30. Brain Hacks for When You Don’t Want to Write

One of the biggest causes of frustration for you writers is when you’ve scheduled to write, and when that time comes, you don’t want to write. So either you don’t write at all at that time–you do something else instead–or, you struggle to write a sentence or two.


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All that’s happening here is that your brain is resisting spending energy. This is normal, this is something our brains are programmed to do.


Our brains are programmed to avoid pain, seek pleasure, and conserve energy.

This means that the majority of the time, when you schedule time to do something that requires energy, or carries a risk of negative emotion, or is not particularly pleasurable, your brain is going to tell you that it doesn’t want to do the thing.


It happens almost every single time. Whether it’s writing, going out to meet friends, exercising, studying, for me it’s cooking, it can be anything.


Our brains always tell us that we don’t want to do it, and for some reason, at that moment, we take our brains very seriously.


If instead of having the thought come up “I don’t want to,” if I was to tell you that before every writing session you would sneeze three times, you wouldn’t think anything of it. You’d be like “oh there is the sneezing, two more to go,” and then you would write.


You wouldn’t have a story about it - that it’s somehow a problem that you are going to sneeze. You wouldn’t make it mean anything about you, your ability to write, or your ability to motivate yourself. It would be a brief, uncomfortable moment of sneezing. You know it’s going to happen, and you just let it happen and write anyway.


That’s the first hack. It sounds kind of funny. But I want you to think of your brains protesting as sneezing and see how that works. You are going to sneeze at least three times before you write.

I also want you to watch for that thought “I don’t want to.” It may not be so obvious at that. That thought can come in variations like “I’ve had a long day,” “I’m tired,” “I’ve worked hard this week,” “I deserve to relax,” all those thoughts are just a different way of saying “I don’t want to.” Be on the lookout for them.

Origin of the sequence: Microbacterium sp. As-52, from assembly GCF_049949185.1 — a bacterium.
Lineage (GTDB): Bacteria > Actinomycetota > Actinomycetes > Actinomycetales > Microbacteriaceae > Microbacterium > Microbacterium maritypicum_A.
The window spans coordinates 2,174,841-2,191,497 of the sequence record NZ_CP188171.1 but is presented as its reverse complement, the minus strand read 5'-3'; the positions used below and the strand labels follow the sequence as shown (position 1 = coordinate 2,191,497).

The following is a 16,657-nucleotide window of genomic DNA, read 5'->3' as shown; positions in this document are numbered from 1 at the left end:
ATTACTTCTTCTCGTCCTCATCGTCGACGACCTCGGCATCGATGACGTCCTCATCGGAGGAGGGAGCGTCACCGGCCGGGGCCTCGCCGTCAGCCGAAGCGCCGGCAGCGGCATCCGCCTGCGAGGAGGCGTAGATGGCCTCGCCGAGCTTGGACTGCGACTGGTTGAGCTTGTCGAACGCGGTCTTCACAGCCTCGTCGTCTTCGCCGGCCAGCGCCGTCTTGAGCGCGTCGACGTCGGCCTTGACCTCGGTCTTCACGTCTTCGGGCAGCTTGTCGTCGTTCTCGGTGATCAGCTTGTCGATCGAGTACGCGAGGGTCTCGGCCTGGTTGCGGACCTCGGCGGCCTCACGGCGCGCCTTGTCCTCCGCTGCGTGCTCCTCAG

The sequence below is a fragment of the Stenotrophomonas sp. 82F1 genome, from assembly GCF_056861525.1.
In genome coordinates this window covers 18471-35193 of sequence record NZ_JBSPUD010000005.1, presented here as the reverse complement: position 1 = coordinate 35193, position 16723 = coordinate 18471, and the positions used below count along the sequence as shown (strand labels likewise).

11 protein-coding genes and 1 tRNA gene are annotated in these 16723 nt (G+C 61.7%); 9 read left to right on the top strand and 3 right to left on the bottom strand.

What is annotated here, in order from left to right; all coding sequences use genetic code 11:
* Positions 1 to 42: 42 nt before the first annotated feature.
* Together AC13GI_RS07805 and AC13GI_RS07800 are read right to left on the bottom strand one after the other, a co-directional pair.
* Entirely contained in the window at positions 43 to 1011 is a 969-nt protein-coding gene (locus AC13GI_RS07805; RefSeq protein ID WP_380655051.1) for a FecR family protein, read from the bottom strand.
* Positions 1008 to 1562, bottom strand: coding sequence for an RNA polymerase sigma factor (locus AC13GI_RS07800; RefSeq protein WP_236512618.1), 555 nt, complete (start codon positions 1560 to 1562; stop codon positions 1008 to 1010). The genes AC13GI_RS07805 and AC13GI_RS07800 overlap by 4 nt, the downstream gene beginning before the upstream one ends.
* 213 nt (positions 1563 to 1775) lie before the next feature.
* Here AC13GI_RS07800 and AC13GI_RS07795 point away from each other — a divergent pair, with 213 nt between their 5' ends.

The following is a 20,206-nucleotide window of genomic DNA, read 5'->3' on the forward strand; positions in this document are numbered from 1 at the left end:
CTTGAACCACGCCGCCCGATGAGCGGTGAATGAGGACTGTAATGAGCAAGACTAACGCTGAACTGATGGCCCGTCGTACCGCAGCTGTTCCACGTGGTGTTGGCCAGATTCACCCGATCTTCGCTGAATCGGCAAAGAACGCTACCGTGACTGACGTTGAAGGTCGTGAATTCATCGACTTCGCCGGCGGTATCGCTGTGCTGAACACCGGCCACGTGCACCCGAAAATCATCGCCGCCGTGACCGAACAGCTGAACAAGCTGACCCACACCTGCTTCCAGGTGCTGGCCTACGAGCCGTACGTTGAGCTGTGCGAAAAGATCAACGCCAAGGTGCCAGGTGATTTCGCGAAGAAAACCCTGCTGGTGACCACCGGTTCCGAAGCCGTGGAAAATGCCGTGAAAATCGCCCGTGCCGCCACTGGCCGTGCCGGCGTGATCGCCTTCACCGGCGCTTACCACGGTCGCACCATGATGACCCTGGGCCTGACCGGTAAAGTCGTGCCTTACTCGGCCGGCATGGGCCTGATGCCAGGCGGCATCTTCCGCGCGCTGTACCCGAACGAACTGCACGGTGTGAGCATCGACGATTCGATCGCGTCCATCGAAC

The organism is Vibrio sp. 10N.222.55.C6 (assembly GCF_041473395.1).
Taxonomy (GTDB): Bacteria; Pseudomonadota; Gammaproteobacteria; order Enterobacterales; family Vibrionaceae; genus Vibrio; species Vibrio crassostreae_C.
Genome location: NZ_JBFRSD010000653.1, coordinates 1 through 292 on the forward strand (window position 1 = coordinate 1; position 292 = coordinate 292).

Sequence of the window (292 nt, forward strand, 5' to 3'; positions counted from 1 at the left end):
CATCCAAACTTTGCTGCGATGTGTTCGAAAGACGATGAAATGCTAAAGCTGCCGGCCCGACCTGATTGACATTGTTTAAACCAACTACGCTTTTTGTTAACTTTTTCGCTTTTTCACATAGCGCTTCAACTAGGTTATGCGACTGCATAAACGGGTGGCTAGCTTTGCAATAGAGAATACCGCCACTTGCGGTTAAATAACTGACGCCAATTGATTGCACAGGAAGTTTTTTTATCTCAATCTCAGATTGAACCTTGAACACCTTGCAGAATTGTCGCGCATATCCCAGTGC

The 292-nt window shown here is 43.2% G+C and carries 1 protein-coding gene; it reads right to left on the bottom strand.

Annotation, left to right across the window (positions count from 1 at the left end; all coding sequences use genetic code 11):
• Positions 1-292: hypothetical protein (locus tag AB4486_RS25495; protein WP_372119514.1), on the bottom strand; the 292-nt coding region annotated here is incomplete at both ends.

The second brain hack is to remind yourself that you actually do want to write.

So when that thought comes up, “I don’t want you,” you remind yourself that your brain is mistaken and you really do want to write.


I've talked about having a compelling reason before (Ep. 22 - How to Commit to Writing) and this is certainly a place where you can remind yourself of your compelling reason. But you can also keep it really simple and remind yourself that you put this on your calendar for a reason, you don’t want to have to reschedule, and it will feel really good when you get it done.


That’s it honestly. It’s having the mental awareness to notice your brain’s resistance as optional thoughts, not as something to be taken really seriously. Then telling yourself that you actually do want to write because you want a published book, or whatever you want to tell yourself.


Your brain is not being truthful when it says it doesn’t want to write. You actually do want to write, it’s why you’re reading this blog.

Try this out in other aspects of your life as well. When you go to exercise and your brain says it "doesn't want to," remind yourself why you put it on your calendar in the first place – I actually do want to exercise for my health.


Do this exercise as often as you can so you get really good at it–because your brain is really good at coming up with reasons why it doesn't want to do something and you have to be ready.


This is the key to being really good at scheduling. Anyone can put items on their calendar but not everyone can actually get it done.


The reason why most people can't get it done is that they listen to their brain when it says it doesn't want to do it.

But the thought "I don't want to" isn't even true. You put it on our calendar because you wanted it done.


When your brain is protesting, remind yourself why you wanted to do it in the first place.


Don't overthink these brain hacks–just try them out. The next time your brain tells you it doesn’t want to write, either look at it like a sneeze (this is just something that happens and it’s not a problem, it’s mild discomfort and then it’s over) and/or remind yourself that you actually do want to write.


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